Complaints about Larry Nassar raise questions about MSU

MSU and Larry Nassar
MSU and Larry Nassar 02:22

There was more fallout Friday from the sex abuse scandal involving Larry Nassar. The former USA Gymnastics doctor was sentenced this week to decades in prison for molesting young girls. On Friday, that group's directors agreed to resign, and Mark Hollis said he's retiring as athletic director at Michigan State University.

But Nassar treated athletes there for nearly two decades, and there are serious questions about how the university responded to complaints about Nassar. 

Amanda Thomashow was one of the 156 women who confronted Nassar last week.

"I didn't know who to tell and I was scared no one would believe me. Sometimes I even had a hard time believing myself. But in the end, I knew I had to report it," she said.

MSU memo concerning Larry Nassar CBS News

In 2014, Thomashow complained to Michigan State University that she had been sexually abused by Nassar. The university conducted a sexual harassment investigation and cleared him. The report given to Thomashow concluded: "we cannot find that the conduct was of a sexual nature." But it said her claim was "helpful in that it allows us to examine certain practices" at Michigan State University.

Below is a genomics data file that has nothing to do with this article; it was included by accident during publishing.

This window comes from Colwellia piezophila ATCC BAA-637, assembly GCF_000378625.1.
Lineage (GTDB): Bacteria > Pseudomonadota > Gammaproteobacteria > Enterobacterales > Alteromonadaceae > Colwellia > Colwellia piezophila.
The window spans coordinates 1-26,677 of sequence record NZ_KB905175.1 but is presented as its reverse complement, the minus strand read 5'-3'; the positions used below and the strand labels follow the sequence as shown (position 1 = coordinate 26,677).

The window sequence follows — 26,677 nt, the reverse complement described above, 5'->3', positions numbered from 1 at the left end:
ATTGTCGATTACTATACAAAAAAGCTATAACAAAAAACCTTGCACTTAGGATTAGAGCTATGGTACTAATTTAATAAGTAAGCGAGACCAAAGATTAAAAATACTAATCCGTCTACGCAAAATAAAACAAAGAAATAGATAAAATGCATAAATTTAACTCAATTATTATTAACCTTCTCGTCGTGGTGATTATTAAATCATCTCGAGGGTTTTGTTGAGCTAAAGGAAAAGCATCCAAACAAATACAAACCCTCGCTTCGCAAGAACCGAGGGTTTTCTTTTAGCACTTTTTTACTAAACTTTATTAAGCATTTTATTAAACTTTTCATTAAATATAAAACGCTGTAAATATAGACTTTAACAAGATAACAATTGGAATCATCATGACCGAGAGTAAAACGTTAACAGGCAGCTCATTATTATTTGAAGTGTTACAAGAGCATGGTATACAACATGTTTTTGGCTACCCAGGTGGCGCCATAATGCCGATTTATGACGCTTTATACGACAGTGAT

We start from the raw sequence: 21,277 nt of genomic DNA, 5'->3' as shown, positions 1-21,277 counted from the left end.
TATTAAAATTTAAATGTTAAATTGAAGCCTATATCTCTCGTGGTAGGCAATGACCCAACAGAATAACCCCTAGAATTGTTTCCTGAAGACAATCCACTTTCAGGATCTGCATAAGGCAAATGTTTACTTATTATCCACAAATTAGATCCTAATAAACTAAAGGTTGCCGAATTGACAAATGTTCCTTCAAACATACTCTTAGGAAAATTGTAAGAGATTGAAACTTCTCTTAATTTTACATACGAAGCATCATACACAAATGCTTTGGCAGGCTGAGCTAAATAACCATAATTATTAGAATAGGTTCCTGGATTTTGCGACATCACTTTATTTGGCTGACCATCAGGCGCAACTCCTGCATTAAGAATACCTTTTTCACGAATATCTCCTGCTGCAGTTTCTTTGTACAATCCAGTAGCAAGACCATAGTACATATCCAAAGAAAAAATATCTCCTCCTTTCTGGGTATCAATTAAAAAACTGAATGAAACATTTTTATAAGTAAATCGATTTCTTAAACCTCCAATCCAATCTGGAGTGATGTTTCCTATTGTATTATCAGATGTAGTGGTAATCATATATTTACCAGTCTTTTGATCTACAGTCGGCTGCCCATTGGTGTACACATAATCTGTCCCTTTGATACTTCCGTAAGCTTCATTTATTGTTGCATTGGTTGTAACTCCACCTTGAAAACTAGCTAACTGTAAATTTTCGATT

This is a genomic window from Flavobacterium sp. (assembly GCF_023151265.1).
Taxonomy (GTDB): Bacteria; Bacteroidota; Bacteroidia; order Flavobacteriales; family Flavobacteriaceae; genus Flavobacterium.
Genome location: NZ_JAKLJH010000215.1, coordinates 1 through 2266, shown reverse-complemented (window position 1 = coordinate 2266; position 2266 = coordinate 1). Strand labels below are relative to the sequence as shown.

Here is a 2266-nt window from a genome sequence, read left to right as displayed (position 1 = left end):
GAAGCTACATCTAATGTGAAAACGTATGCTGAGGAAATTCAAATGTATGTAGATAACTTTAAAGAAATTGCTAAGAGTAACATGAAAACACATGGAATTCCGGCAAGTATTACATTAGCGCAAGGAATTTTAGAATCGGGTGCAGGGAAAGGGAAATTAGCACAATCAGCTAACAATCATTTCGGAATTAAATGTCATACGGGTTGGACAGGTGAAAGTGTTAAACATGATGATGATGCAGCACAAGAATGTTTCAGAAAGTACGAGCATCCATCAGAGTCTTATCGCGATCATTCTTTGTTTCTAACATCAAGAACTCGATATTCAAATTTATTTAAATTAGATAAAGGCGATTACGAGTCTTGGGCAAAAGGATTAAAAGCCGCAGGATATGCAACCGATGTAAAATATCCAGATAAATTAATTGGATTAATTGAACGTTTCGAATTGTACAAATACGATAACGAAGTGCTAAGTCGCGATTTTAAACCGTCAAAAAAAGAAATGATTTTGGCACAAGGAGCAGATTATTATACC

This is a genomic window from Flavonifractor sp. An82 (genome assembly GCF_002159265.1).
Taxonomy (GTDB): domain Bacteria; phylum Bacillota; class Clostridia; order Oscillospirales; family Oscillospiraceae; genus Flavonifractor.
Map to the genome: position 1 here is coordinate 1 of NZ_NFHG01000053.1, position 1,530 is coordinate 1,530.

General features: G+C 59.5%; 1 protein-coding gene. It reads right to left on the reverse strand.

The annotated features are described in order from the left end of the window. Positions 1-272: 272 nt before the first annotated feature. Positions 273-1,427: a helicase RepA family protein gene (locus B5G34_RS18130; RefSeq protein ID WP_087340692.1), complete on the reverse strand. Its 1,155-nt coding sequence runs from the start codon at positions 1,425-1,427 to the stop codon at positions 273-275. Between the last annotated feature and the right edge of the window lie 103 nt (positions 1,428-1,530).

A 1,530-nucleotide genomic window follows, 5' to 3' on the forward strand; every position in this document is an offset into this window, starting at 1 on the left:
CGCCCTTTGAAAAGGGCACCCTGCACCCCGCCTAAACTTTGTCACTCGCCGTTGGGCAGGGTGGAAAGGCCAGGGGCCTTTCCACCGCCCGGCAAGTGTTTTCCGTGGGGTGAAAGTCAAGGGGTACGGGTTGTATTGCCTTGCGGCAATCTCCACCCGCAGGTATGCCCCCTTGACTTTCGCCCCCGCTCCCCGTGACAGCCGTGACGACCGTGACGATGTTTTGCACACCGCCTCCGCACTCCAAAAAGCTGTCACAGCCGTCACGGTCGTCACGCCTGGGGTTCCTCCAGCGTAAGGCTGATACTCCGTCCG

A different, more detailed conclusion was sent to Nassar and his boss at Michigan State. Unknown to Thomashow, the report found "significant problems that the practice will want to address." Those problems included "exposing patients to unnecessary trauma based on the possibility of perceived inappropriate sexual misconduct," and "the failure to obtain consent."  

The report also recommended a chaperone during a "sensitive procedure."

"Larry Nassar was cleared to practice again under new guidelines that weren't actually enforced," said Thomashow.

A 2017 Michigan State University police investigation stated at least 12 assaults were reported after Nassar was cleared in 2014. Many of them were at MSU and involved "the lack of a chaperone during sensitive procedures and un-gloved skin-to-skin contact."

In a statement, Thomashow told CBS News she felt anger and betrayed that her university concealed critically important information from her.

Michigan State University told CBS News it was standard practice to have an internal version of a report when no violation of their sexual harassment policy had been found. They added she was told the investigation had led to policy changes.

  • Jon Lapook
    Jonathan LaPook

    Dr. Jonathan LaPook is the chief medical correspondent for CBS News. Follow him on Twitter at @DrLaPook